The mission of the Rossford Schools GEARS program is to
- Facilitate the development of the gifted child by addressing his/her unique needs both academically,
socially and emotionally.
- Enhance the academic achievement and motivation of gifted students by engaging them in an academically enriched and accelerated curriculum structured to meet their needs.
- Give the gifted students the necessary tools to help them understand and use effective problem solving and decision making strategies to prepare them for a meaningful participation in future endeavors and a global society.
- Allow them the opportunity to interact and learn from their academically and socially similar peers.
Children are assessed in second and fifth grade for superior cognitive ability, specific academic ability, creative thinking ability and visual or performing arts. The district’s assessment instruments for screening and identification are in accordance with Ohio Law and can be located via the district website. Students may qualify based on one or more of the following criteria in accordance with the State of Ohio: superior cognitive ability, specific academic ability, creative thinking ability and visual or performing arts. Children may be referred by parents, teachers, or self-referral for possible identification in an ongoing basis in Rossford for any area of giftedness as defined by Ohio Law.
Cluster grouping involves
placing several gifted students with one
teacher for instruction and receiving a differentiated
curriculum for that class. Studies have shown
that grouping students together who are identified
as gifted produces advanced academic achievement.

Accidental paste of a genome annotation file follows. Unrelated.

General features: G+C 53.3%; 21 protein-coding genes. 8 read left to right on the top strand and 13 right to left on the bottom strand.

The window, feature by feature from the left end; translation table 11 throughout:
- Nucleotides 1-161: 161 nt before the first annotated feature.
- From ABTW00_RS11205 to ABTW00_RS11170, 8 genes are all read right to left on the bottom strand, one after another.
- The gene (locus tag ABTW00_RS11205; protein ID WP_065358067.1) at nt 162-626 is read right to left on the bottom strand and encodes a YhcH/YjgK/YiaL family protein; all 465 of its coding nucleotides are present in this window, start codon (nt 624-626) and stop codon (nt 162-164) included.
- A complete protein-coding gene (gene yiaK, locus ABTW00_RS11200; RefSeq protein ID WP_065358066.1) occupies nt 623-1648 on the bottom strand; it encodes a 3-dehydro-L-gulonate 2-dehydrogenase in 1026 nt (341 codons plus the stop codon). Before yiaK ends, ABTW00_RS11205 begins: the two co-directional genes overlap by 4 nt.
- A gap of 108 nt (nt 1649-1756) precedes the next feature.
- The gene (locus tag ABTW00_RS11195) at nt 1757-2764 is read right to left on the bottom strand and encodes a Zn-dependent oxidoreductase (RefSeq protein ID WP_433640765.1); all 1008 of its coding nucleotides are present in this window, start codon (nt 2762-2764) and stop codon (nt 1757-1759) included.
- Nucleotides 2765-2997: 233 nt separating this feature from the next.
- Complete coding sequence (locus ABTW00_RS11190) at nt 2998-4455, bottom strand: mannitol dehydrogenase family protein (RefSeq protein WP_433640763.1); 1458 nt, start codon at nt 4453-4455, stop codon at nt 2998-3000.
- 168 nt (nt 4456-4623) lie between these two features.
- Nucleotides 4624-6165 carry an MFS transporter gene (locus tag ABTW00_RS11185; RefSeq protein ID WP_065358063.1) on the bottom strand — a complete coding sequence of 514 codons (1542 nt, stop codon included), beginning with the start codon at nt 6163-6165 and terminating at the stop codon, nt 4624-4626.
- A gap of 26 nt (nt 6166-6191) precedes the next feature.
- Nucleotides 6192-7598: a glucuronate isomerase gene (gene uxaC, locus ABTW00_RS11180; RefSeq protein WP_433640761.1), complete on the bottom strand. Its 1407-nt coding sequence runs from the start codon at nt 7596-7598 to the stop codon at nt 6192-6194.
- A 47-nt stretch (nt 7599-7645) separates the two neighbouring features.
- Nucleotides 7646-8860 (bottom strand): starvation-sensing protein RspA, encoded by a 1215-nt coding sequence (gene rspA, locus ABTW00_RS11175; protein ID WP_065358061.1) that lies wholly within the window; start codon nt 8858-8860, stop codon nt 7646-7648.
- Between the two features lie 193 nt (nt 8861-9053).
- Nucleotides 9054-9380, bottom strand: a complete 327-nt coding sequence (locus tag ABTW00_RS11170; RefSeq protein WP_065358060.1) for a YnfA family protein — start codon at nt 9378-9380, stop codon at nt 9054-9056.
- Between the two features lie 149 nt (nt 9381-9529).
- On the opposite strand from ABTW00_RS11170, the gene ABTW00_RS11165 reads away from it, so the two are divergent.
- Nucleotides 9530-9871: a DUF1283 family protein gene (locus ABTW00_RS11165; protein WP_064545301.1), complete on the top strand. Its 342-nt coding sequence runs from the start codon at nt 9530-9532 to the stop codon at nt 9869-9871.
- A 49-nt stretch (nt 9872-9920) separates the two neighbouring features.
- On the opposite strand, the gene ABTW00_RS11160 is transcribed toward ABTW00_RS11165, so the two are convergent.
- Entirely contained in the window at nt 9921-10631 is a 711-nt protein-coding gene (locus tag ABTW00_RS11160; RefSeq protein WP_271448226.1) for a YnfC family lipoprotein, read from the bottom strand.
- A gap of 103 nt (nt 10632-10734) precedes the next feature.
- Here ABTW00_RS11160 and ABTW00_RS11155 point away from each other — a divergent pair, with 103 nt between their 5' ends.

Students learn far more effectively when
grouped together and provided with challenging
material adapted to their learning style (Biddick,
2009). Gifted students often feel more comfortable
when they are surrounded by other students who
are like them. They are more likely to choose
challenging tasks when other students are working
on similar tasks at higher levels (Winebrenner and
Cluster grouping also allows gifted students the
opportunity to work together on a fulltime basis
without needing to be pulled out of the classroom
one day a week. With the full day pull-out model,
students miss opportunities for advanced achievement
in the regular education classroom with only
part-time differentiated instruction and material.
This model provides a lack of integration with the
regular classroom work.
The inclusion approach is
when students remain in the regular education classroom
and are visited there by a gifted intervention
specialist. The opportunity for differentiated instruction
is much stronger with this method.
The intervention specialist can provide the students
with more in depth studies, accelerated material, or
enrichment opportunities. Having two teachers in the
classroom can free one teacher up to work with a
small group or one-on-one. Keeping the students in
the classroom allows for more focus on core instruction
with opportunities for acceleration and in-depth